Surges in Search Engine Optimization (SEO) Poisoning will yieldmalware outbreaks for businesses in 2011 according to TriGeo NetworkSecurity, a provider of security information and event management(SIEM) technology for midmarket enterprises.
TriGeo nailed its top prediction for 2010 - anticipating thatsocial networking sites like Facebook, Twitter, LinkedIn and MySpacewould become one of the biggest threats to businesses.
"Results for popular searches on global events in 2010 like thedisaster in the Gulf of Mexico, the World Cup and the launch of thenew iPhone were flooded with hacker-developed websites infested withmalware," said Michelle Dickman, president and CEO of TriGeo NetworkSecurity. "Employees are a huge vulnerability to organizations.Companies need to set and enforce policies on social networking andgeneral Internet browsing, and actively monitor all network activityto detect and prevent widespread and devastating infections."
In addition to SEO Poisoning attacks in 2011, companies shouldexpect to see:
-Hackers increasingly targeting vulnerabilities in mobile devices- specifically the iPhone and the iPad. The consumerization of ITcontinues to present a significant risk to businesses. As new,popular mobile devices are introduced into the workplace, look forhackers to uncover new mobile device vulnerabilities that lead toincreased data breaches.
-Data breaches at schools and hospitals yield record-breakingfinancial losses in 2011. According to the Identity Theft ResourceCenter, educational and medical institutions accounted for more thana third of all data breaches in 2010, as well as some of the largestbreaches of the year, including two at the University of Hawaii(nearly 100,000 records exposed), and AvMed Health Plans (1.2million records breached). Additionally, the healthcare industry washit with a Ponemon Institute study concluding that data breacheswere costing the field more than $6 billion per year. Look for thistrend to continue to escalate in 2011.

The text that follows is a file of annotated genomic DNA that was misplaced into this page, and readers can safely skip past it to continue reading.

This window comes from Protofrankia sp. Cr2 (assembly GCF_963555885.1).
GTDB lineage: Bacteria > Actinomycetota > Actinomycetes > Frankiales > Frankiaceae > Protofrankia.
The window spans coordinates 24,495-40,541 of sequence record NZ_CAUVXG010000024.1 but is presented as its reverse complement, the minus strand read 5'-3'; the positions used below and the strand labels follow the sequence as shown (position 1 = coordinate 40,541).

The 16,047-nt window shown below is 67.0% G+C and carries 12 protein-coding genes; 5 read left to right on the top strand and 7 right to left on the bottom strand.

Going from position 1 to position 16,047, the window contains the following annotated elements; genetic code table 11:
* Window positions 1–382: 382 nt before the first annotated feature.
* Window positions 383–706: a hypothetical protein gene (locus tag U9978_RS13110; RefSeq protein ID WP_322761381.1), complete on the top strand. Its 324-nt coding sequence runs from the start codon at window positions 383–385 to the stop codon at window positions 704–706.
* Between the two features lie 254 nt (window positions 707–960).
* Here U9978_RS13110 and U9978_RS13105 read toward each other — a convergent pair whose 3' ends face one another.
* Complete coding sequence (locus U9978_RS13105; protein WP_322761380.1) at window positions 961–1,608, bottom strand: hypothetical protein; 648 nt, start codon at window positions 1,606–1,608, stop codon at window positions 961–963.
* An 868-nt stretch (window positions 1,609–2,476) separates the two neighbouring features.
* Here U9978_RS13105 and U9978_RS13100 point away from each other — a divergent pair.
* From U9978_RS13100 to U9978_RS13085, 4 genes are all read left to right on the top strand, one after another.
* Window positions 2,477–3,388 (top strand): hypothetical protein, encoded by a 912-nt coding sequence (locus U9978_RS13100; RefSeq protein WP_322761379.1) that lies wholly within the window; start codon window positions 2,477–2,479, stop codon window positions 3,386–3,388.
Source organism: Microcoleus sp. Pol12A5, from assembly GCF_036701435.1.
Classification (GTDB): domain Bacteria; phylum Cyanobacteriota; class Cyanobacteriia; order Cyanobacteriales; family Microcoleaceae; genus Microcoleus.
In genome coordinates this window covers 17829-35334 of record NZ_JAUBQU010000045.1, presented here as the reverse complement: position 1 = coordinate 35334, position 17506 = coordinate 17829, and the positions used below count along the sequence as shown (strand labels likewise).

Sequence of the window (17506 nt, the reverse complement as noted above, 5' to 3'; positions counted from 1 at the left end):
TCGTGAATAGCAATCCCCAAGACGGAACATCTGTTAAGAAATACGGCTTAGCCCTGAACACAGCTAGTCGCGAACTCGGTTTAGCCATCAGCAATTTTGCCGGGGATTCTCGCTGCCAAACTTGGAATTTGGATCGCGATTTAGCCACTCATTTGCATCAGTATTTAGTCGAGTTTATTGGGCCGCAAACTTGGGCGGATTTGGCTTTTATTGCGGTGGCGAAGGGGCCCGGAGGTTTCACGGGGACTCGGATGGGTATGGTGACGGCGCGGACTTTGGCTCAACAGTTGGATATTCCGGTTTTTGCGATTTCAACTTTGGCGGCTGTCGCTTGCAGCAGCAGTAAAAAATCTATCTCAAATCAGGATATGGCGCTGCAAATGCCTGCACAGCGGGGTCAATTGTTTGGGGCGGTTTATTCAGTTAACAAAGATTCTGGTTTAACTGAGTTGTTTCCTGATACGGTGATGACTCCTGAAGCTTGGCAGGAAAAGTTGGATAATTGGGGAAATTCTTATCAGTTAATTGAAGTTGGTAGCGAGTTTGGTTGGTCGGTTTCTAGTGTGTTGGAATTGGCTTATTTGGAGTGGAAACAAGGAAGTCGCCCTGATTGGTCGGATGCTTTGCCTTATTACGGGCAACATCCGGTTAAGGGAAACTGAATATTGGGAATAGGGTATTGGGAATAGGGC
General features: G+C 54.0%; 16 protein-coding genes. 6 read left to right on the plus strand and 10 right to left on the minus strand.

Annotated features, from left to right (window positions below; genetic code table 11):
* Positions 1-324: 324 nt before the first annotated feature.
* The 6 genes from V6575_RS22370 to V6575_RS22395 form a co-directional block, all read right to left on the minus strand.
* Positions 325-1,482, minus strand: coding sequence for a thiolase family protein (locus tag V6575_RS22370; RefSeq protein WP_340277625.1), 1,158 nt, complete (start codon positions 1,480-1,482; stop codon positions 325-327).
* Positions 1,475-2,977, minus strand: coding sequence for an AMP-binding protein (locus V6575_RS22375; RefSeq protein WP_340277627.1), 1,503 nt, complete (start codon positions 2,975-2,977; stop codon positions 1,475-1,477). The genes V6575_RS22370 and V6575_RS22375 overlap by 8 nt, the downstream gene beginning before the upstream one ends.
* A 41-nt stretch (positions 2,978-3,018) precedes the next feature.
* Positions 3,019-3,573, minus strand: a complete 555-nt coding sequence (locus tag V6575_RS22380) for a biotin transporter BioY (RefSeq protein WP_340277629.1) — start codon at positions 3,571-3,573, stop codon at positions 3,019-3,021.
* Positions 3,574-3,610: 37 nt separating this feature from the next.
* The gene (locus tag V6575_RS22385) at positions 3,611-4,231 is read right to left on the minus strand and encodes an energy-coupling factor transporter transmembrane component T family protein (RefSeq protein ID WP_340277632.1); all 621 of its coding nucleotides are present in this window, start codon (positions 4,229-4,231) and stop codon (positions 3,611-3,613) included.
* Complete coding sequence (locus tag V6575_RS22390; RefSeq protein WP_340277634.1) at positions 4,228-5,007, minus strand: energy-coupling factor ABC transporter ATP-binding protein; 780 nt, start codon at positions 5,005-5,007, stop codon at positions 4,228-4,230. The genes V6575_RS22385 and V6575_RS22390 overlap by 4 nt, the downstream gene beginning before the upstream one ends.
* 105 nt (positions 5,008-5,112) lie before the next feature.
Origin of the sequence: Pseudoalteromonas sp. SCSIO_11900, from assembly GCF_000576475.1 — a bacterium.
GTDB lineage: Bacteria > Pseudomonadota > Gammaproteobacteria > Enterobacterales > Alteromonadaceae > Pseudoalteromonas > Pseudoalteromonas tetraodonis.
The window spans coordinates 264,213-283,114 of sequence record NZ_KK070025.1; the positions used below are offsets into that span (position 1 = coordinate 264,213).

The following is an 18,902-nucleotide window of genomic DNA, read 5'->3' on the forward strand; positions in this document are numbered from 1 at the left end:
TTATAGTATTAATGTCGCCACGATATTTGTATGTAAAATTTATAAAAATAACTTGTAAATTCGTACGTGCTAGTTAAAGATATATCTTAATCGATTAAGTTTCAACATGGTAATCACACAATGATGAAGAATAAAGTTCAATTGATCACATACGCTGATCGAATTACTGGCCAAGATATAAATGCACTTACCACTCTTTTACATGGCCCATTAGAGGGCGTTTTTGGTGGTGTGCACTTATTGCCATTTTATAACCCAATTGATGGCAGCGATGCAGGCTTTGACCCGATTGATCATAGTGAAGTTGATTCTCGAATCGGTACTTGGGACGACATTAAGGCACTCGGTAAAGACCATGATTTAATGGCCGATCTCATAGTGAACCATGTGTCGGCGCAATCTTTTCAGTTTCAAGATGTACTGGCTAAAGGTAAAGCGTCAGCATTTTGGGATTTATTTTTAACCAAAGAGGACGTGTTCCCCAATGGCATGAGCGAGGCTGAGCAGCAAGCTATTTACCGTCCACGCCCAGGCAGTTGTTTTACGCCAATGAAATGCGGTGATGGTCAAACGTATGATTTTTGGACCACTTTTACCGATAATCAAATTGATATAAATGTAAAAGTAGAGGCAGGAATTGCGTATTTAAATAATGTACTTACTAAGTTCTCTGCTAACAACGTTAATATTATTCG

-More gray-hat hacks in 2011. WikiLeaks has evoked mixedresponses from supporters and critics. Expect to see more gray-hathackers using their technical capabilities as a cyber soapbox thatexposes potential risks and vulnerabilities.
-More scrutiny for SaaS security. Software-as-a-Service providerswill focus less on improving availability and more on security. SaaSwill continue to increase in popularity, and as a result, auditorswill need to see a clear audit trail of SaaS application activityfrom end-users. Look for tighter integration between SaaSapplications and internal monitoring and security technologies.
"Information security is a process, not a product, and in 2010 wesaw several examples of the damage that can occur when policies arenot enforced and network activity isn't monitored and scrutinized24x7," added Dickman. "The New Year presents a new opportunity forbusinesses to start fresh and implement solid security practicesthat protect highly valuable and confidential information, and theircompany brand."
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